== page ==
ARTICLE: “Rotary Honors Residents: HHH Volunteer Services Director recognized with Vocational Services Award”, Tacoma News Tribune

By on May 18, 2011. Posted in . Tagged as , , , .

Congratulations to our very own Lisa Heintz, Volunteer Services Director, for being recognized with the SH Rotary’s Vocational Excellence Award for Non-Profit/Non-Governmental service. Others recognized include Puyallup City Manager Ralph Dannenberg, teacher Amanda Kraft, and business owners Ken and JoAnn Scholz. You deserve it!

Rotary honors residents
By Andrew Fickes

Five exceptional people doing good things in the Puyallup, South Hill and East Pierce community were recognized for their contributions at the 2011 Puyallup South Hill Rotary Community Vocational Awards luncheon.

On Thursday, May 12, the South Hill Rotary presented awards in the areas of business, education, government and non-profit to Ken and JoAnn Scholz, Amanda Kraft, Ralph Dannenberg and Lisa Heintz, respectively.

“I was extremely impressed with the recipients,” said Karen Hansen, chairwoman of the South Hill Rotary awards selection committee. “They truly exhibited the qualities we were looking for in these awards.”

The Scholzes were recognized for their Snowshoe Evergreen choose and cut Christmas tree farm business based in McMillin, between Orting and Sumner. The farm is on Ken Scholz’s parents property, which he and his wife purchased in the mid-1970s.

“Ken and JoAnn are steadfast, community supporters with a commitment to supporting youth and truly believing in giving back and doing so on an annual basis,” said Jerome O’Leary, the Scholz’s son-in-law. “You could not ask for a better success story for two people who have worked hard and been successful and remained humble.”

Ken Scholz said he and his wife farm about 350 acres for Christmas trees, which includes land they lease to others. The wholesale cut tree business sells about 35,000 to 50,000 trees each season. The Scholzes are strong believers in education and contribute regularly to the Western Washington Fair Scholarship Foundation.

“We appreciate (this award) very much,” Ken Scholz said. “We will continue to uphold exactly what this award means.”

Kraft, who received the education award, was introduced by one of her longtime mentors, Guy Kovacs, principal at Edgerton Elementary School. Kraft is a fourth grade teacher at Edgerton.

“I have worked in the district for over 20 years and I can safely say that Amanda is one of the best educators I have had the privilege to work with,” Kovacs said. “She is the type of teacher that students remember for their entire lives for all the right reasons.”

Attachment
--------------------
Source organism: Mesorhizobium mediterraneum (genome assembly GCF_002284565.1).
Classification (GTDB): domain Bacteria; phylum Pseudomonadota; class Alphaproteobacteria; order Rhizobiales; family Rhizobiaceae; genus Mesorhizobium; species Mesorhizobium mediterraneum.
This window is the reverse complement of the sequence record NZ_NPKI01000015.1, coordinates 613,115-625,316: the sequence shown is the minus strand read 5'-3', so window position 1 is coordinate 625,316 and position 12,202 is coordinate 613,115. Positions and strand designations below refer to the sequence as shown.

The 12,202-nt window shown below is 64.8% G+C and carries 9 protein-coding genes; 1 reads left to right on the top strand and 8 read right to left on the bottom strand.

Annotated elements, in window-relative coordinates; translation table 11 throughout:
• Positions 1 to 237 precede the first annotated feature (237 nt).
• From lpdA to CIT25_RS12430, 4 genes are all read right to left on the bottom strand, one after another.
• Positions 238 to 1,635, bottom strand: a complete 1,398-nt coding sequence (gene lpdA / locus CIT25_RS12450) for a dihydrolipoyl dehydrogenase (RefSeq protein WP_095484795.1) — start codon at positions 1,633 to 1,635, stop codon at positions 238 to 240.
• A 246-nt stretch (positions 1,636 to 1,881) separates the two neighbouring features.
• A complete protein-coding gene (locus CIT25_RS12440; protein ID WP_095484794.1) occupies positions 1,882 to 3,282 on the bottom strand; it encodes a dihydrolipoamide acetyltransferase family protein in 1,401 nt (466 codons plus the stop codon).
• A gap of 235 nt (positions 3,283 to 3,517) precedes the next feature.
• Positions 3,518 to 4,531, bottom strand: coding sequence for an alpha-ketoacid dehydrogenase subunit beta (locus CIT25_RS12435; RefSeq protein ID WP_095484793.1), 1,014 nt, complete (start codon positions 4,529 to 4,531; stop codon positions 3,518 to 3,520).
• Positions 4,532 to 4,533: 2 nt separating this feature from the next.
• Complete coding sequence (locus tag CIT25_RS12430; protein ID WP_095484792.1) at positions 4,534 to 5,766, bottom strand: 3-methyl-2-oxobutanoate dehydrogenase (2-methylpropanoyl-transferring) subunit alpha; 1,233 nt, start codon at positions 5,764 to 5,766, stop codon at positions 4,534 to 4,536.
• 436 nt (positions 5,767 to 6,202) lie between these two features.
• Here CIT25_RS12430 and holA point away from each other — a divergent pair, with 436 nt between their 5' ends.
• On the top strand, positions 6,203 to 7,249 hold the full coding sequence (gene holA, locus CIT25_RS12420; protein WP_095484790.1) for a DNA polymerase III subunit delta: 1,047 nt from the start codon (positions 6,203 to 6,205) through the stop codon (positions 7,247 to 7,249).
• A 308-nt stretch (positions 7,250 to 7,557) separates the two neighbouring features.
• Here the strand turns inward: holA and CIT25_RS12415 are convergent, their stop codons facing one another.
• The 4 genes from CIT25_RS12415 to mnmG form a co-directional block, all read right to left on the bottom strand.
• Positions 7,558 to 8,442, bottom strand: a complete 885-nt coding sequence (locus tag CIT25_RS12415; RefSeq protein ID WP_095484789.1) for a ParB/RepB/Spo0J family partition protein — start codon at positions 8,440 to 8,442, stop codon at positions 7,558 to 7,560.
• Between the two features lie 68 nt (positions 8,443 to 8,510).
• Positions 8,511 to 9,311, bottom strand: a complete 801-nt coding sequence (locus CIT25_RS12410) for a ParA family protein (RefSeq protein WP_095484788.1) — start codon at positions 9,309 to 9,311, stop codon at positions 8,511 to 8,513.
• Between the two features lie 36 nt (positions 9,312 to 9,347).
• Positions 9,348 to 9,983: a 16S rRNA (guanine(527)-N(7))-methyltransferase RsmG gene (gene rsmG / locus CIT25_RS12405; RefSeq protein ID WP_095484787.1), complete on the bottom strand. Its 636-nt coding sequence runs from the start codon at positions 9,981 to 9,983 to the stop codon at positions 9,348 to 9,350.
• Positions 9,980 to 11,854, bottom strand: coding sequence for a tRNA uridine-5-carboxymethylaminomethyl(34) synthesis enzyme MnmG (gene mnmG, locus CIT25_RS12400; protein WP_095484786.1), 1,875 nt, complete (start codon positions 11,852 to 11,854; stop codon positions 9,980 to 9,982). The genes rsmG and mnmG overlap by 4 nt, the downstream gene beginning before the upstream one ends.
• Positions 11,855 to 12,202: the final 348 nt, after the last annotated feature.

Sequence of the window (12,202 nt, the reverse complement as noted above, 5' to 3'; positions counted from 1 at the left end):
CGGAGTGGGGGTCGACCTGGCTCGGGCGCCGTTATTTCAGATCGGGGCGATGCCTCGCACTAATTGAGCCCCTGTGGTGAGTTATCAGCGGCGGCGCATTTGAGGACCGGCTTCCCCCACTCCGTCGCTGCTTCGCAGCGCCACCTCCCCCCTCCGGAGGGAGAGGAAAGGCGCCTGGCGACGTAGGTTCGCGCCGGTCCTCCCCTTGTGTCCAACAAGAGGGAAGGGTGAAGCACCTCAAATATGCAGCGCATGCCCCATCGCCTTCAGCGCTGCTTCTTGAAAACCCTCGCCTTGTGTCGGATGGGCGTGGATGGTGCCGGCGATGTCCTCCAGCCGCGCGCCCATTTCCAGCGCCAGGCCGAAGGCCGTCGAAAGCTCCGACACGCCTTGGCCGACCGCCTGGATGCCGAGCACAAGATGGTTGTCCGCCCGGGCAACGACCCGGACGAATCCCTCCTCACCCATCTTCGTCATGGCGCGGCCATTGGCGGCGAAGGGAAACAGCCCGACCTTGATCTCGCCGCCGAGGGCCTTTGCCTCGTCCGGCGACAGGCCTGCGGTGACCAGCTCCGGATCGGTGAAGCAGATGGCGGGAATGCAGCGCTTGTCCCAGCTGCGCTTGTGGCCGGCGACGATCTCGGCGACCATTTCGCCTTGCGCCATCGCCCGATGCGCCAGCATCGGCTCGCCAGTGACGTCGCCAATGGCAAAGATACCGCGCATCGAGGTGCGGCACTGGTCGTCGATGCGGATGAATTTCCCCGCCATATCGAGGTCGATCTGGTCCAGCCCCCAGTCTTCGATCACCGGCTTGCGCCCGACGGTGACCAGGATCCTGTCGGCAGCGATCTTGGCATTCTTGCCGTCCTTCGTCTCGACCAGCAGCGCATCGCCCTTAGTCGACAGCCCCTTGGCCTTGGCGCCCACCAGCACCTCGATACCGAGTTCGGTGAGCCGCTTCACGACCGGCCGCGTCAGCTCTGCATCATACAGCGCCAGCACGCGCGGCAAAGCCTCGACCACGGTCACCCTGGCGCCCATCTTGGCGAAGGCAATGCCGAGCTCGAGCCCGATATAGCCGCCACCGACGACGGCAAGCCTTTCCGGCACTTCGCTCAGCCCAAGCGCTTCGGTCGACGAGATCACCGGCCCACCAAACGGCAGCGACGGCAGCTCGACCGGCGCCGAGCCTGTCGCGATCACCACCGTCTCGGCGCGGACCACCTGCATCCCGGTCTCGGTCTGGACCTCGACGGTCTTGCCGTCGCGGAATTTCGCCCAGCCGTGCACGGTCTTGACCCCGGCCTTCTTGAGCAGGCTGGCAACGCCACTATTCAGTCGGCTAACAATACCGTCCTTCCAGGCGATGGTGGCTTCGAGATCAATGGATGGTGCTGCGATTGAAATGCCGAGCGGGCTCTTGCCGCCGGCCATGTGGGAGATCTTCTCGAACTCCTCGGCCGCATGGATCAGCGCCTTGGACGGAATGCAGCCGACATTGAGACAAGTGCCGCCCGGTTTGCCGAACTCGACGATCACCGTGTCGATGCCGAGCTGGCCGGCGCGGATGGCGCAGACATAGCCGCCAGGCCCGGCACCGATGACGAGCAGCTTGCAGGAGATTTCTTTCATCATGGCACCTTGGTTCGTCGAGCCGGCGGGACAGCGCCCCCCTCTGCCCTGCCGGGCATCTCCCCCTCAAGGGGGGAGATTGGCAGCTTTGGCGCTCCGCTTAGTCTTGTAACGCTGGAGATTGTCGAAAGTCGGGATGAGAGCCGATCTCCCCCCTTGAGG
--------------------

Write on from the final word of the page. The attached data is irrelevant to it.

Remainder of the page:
While at the same time teaching, Kraft is also the Edgerton elementary assessment coordinator, student council coordinator, track coach and math relay coach. During the past five years, she has also helped bring Edgerton curriculum to state standards in the area of math.

Kovacs also touted Kraft for her extraordinary ability to organize school events targeted at raising money for the fight against lymphoma. Her hard work, he said, has made Edgerton the top fundraising school for lymphoma in the Washington, Oregon, Idaho and Alaska region.

“I don’t teach to be recognized,” Kraft said. “I became a teacher to impact lives. I appreciate Guy for always pushing me and inspiring me. I appreciate my husband and my mother is my biggest cheerleader.”

Dannenberg was introduced by Councilmember Rick Hansen.

“He filled a breach (at the city) when we really needed help,” Hansen said. “(The city) has moved light years ahead and that is owed to Ralph.”

Dannenberg, an employee of the city of Puyallup since 1998, was hired as city manager in October 2010.

“I feel blessed to be in Puyallup,” Dannenberg said. “I thank the council for selecting me as city manager. I look forward to coming to work every day.”

Heintz, a highly organized and take-charge leader, received the non-profit award for her active role as the director of volunteer services at Helping Hand House. Heintz said she helps connect individuals to different projects that they may want to work on.

Heintz has been in non-profit work for 11 years following eight years in the dental profession. Despite no four-year degree, Heintz said she has relied on hard work and talent to succeed in the non-profit field.

“I’m truly humbled to win this award and to know that hard work truly pays off and sometimes you don’t always need a college degree to succeed,” she said.

Reach Puyallup reporter Andrew Fickes at 253-841-2481 Ext. 313 or e-mail at

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